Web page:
James Fort — October 2017
On a Saturday afternoon in October, there was a knock at my door. It was my Delegate from the Virginia General Assembly. We had an election in November, and he was asking for votes. His name is Mike Mullin. It is not often that my delegate stands on my front porch, so I took the opportunity to ask him about his background and what he would like to accomplish in the upcoming session.
We talked about his schooling, job as a prosecutor, juvenile justice and pretrial bail issues. We also talked about favorite local spots that he might recognize in a picture. When I asked, he took a moment to think what that would be. He mentioned a few places and then, in a flash of insight, he said, “Jamestown Island, and specifically where the original church foundation points in the direction of Richmond.” He continued, saying “It is a beautiful place, and starting in 1994 with the Jamestown Rediscovery Project, you can see exactly where the first continuous English language settlement began. America started on this spot, and anyone can go there and get a glimpse of history. It is inspiring.”
I enjoyed our time together. I told him I would go to Jamestown and try to capture the view he spoke of so that others can see what he was describing.
If you look at the picture above, just on the other side of the wall on the left, are the graves of four of the first leaders of Jamestown: Reverend Robert Hunt, Sir Ferdinando Wainman, Captain Gabriel Archer, and Captain William West. The view is to the northwest, and just off shore is the submerged bulwark trench of the original fort. The island is a little bit larger than 1,500 acres and is a treat to explore. The Park Rangers and preservationists are very approachable and steeped in the history of Jamestown.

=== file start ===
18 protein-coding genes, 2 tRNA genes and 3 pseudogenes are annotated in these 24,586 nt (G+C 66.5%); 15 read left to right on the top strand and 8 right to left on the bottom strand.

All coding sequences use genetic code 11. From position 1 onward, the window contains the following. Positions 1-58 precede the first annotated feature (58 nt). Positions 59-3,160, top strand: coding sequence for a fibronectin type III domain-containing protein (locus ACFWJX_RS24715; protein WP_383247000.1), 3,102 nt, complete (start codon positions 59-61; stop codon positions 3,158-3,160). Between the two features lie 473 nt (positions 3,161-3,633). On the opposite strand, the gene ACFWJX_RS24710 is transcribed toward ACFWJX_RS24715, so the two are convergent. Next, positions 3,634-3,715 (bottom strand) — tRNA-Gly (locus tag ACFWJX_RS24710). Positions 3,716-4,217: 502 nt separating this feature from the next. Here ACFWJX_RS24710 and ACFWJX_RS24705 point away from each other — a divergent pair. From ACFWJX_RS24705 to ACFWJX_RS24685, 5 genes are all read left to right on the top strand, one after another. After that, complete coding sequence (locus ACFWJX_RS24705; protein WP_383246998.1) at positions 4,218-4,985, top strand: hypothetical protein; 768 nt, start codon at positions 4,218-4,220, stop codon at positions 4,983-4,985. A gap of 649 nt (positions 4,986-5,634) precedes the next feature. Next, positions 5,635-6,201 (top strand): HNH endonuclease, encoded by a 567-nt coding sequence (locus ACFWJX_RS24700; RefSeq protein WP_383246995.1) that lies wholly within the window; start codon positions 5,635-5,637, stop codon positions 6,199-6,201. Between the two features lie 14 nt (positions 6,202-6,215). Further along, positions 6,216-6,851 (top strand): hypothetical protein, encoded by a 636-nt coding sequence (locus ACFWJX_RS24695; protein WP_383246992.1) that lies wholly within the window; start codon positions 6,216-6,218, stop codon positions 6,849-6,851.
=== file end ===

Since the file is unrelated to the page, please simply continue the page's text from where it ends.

Our elections were in November, and Delgate Mullin was re-elected to his seat. Our first settlers were faced with hard work to succeed and thrive; the same can be said today for the members of the Senate and General Assembly. Good luck Mike.
And make it a point to see where it really all began – visit Jamestown, and be part of the history.